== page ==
By ERIN ALLEN
Sara Suiter, a third-grade Spanish-English immersion teacher at the Elsie Whitlow Stokes Community Freedom Public Charter School in the District of Columbia, has been selected as the Library’s 2010–2011 Teacher-in-Residence. She began her term in August.
Since 2000, the Library of Congress has recruited teachers to work with its Educational Outreach Division to help teachers incorporate the Library’s digitized primary sources into high-quality instruction. The Educational Outreach Division, a unit of the Office of Strategic Initiatives, is responsible for directing and developing the Library’s efforts to make its resources available and useful to the nation’s K–12 community. Over the past decade, the division has used digital technology and its collective educational expertise to bring the Library’s collections and scholarship into classrooms across the country.
“The Library of Congress Teacher-in-Residence position is a unique professional growth opportunity that will allow me to meld classroom experience and academic research interests,” said Suiter. “As the first primary grades Teacher-in-Residence, I hope to encourage other educators to incorporate primary sources into their teaching by developing innovative curriculum units aimed at a younger audience. The tangible links that primary sources provide to historical content are important for contemporary K–12 students.”
“We are very excited to have Sara join our team for the 2010–2011 school year,” said Elizabeth Ridgway, director of Educational Outreach. “In both her application and interview, Sara demonstrated tremendous creativity, energy and a deep following academic year. Suiter’s project, “Creating Digital Culture Boxes: Increasing Teacher Use of Primary Sources,” will integrate the Library’s primary sources into her school’s curriculum. She will also train the teachers in her school in the effective use of the Library’s digital resources.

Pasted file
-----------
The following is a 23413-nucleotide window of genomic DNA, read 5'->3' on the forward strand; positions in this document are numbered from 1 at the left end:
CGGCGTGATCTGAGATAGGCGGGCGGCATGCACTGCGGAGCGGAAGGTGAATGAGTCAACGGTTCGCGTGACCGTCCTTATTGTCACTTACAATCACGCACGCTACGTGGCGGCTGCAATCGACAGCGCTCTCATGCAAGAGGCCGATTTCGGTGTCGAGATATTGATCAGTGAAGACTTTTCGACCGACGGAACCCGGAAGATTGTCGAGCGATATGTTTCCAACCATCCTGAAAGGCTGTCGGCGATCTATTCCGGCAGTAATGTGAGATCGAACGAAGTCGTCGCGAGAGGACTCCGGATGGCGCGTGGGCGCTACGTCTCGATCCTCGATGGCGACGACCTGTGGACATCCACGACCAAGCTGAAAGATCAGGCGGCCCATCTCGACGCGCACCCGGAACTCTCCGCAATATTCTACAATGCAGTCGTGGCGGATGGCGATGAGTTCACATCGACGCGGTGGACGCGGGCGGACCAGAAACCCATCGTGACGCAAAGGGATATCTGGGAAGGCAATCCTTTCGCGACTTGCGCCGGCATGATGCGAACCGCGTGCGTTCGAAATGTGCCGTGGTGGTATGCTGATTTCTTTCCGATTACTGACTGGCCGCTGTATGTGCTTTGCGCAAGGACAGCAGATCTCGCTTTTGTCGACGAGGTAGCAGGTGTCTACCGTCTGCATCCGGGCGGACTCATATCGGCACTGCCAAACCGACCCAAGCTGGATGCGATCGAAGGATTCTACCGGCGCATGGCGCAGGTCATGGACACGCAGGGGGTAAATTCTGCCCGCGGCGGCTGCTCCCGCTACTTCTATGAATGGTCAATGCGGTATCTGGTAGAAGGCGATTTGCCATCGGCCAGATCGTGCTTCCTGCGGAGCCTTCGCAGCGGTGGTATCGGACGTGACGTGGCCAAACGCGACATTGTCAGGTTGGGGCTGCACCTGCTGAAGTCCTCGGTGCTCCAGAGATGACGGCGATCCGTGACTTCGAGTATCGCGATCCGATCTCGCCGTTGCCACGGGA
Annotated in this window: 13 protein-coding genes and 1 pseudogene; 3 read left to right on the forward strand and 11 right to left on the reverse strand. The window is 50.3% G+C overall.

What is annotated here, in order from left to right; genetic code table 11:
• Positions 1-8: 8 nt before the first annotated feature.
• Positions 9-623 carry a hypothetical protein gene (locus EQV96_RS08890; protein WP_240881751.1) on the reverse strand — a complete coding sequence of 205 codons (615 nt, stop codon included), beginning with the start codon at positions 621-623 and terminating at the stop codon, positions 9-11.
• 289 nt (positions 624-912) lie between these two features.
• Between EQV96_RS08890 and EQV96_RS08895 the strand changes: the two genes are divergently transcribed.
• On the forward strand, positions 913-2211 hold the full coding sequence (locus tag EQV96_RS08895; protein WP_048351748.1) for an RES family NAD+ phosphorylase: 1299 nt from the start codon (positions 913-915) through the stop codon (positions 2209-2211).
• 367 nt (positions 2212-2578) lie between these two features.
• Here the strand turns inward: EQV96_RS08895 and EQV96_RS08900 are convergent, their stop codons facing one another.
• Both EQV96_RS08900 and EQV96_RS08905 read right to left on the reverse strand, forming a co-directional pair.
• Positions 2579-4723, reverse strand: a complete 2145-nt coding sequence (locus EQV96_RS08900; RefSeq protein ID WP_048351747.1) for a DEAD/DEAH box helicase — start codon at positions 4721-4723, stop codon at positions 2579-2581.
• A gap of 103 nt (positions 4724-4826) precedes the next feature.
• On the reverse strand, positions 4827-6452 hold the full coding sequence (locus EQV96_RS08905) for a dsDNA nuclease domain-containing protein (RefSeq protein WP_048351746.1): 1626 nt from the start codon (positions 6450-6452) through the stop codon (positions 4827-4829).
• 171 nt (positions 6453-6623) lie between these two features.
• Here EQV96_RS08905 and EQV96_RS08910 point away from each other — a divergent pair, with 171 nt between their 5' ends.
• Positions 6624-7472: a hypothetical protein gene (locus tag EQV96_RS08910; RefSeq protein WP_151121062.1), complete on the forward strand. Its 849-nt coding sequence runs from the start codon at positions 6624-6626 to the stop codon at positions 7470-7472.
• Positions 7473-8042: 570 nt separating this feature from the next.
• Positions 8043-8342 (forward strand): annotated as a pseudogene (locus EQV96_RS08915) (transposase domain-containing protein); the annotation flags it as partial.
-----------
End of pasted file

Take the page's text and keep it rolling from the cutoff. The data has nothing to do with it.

“As an undergraduate, I researched the value of culture boxes as a tool for K–12 global education. These boxes of cultural artifacts encourage hands-on learning; however, they require many resources—human, monetary and space. I hope to use the Library of Congress’s digital archives to overcome these shortcomings by creating two ‘digital culture boxes’ —with supporting tutorials and teacher integration aids—for D.C. public charter school second -through fifth-grade use,” she explained. “Like the conventional culture boxes, these teacher resources will contain cultural primary-source materials—from songs to photos to maps—intended both to educate teachers and to enrich classroom lessons. Replacing the literal artifact box with a digital reference package will not only facilitate varied resource interaction with an enormous amount of material not otherwise readily available to inner-city elementary students, but, even more importantly, will provide a more cost-effective, accessible, and sustainable classroom resource.”
To be considered for the Teacher-in-Residence position, candidates must submit an online application along with a current resume, project plan, letters of recommendation and a letter from a school or district authorizing official approving the intergovernmental personnel agreement. Applications are evaluated based on the teacher’s creativity and willingness to contribute to the educational community as evidenced by his or her description of past activities and recommendation letters, and the feasibility and value of the project that the applicant proposes. Finalists are contacted for a brief phone interview prior to the selection decision.
“Teaching a class of diverse students, I have found primary-source materials to be a critical teaching supplement but one that is unfortunately underutilized due to the amount of time required to find and integrate relevant primary sources. I am excited that the time I will have to focus on the creation of innovative materials and tools will enable educators to more readily use primary sources in the classroom,” Suiter said.
Erin Allen is acting editor of the Library’s staff newsletter, The Gazette. Erika White, supervisory educational resources specialist in the Office of Strategic Initiatives, contributed to this report.